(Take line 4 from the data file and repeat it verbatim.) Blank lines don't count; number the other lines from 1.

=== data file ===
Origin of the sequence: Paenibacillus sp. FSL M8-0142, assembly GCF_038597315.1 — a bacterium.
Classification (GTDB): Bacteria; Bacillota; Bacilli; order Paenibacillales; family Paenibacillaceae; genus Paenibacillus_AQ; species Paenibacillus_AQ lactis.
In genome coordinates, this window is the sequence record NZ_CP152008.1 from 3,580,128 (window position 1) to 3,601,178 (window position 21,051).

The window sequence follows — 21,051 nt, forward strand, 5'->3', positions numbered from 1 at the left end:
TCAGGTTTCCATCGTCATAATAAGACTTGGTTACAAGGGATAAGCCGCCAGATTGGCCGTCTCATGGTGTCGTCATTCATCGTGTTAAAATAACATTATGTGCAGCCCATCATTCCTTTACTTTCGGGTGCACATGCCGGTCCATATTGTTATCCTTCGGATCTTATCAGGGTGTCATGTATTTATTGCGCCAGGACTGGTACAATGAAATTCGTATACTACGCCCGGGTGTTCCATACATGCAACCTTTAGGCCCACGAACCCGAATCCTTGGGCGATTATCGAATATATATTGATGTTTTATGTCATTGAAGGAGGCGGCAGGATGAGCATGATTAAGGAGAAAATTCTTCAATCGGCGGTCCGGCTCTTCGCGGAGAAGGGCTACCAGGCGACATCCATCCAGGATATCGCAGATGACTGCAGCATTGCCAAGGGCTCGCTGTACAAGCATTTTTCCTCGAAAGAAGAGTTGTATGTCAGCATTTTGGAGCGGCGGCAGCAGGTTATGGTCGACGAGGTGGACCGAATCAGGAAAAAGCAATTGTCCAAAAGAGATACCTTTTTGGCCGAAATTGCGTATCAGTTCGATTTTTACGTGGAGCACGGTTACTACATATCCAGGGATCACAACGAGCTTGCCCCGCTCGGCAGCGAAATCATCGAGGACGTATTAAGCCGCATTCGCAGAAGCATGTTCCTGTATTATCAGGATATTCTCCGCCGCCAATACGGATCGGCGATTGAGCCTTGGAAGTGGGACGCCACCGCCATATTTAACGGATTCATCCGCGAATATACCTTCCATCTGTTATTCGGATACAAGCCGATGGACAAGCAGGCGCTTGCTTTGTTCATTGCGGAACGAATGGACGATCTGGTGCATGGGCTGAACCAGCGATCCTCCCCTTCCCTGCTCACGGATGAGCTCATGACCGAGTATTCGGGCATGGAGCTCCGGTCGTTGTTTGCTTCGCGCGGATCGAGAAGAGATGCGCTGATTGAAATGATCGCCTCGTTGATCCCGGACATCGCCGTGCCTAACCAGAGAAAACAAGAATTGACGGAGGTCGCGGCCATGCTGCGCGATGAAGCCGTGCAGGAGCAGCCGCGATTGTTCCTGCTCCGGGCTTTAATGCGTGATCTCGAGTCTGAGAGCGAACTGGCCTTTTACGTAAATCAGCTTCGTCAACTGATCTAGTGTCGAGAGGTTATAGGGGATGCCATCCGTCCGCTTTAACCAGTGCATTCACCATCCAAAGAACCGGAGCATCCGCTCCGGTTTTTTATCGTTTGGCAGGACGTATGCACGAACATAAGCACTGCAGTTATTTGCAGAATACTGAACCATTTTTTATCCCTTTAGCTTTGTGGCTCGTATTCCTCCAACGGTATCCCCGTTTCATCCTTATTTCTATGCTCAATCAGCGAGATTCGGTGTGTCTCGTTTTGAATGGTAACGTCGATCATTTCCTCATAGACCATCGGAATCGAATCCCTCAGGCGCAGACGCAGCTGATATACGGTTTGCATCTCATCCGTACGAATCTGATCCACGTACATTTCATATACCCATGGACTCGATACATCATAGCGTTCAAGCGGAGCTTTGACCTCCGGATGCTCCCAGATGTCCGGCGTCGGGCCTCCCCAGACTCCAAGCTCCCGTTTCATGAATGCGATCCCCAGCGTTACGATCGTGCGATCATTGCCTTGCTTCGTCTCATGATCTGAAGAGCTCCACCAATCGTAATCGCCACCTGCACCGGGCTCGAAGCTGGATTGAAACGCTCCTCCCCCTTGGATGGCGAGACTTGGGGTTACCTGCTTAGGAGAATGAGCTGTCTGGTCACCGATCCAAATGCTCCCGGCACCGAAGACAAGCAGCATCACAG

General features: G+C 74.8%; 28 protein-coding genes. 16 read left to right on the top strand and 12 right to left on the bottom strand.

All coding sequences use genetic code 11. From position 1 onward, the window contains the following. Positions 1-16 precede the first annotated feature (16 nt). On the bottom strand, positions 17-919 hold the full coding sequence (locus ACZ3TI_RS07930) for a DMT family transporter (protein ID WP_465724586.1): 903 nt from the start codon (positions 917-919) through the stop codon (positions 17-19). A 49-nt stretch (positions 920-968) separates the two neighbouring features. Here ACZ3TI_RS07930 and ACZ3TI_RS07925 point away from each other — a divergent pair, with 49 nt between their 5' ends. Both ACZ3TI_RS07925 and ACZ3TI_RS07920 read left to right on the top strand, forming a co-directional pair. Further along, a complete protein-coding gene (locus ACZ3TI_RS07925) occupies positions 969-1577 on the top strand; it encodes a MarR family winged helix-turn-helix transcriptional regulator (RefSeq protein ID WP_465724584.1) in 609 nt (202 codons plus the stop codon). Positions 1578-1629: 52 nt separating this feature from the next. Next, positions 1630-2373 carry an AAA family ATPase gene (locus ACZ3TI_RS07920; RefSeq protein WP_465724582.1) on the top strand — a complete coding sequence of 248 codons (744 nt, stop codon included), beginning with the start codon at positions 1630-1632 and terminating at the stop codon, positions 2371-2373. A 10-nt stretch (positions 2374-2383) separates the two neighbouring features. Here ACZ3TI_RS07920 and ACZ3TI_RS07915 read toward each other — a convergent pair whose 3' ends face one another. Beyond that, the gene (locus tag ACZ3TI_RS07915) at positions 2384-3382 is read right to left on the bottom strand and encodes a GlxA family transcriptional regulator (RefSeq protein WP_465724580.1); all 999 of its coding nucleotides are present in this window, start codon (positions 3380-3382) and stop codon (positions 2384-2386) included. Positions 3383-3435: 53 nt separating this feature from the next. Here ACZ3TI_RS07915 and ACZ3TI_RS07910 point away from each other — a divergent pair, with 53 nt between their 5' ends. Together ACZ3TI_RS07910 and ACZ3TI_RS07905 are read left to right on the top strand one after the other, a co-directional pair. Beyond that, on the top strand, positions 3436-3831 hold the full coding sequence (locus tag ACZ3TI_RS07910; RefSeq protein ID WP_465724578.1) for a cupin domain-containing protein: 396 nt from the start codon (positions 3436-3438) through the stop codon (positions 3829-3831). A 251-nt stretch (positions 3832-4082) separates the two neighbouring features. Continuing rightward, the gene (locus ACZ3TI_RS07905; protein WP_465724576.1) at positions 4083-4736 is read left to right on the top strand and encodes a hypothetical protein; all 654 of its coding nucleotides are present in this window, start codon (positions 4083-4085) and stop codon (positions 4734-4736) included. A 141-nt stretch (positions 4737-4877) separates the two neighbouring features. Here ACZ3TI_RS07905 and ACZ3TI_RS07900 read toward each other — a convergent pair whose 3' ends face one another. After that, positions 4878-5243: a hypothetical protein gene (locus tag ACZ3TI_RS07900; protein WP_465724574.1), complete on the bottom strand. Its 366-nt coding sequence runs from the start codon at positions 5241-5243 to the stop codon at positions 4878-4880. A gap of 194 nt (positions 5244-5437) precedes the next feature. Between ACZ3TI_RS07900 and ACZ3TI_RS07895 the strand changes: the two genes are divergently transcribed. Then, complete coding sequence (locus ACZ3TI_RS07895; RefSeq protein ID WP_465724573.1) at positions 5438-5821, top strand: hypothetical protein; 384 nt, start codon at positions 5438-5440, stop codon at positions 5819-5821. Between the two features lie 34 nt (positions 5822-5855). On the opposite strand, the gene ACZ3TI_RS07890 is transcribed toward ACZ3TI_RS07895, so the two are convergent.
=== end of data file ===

The window sequence follows — 21,051 nt, forward strand, 5'->3', positions numbered from 1 at the left end: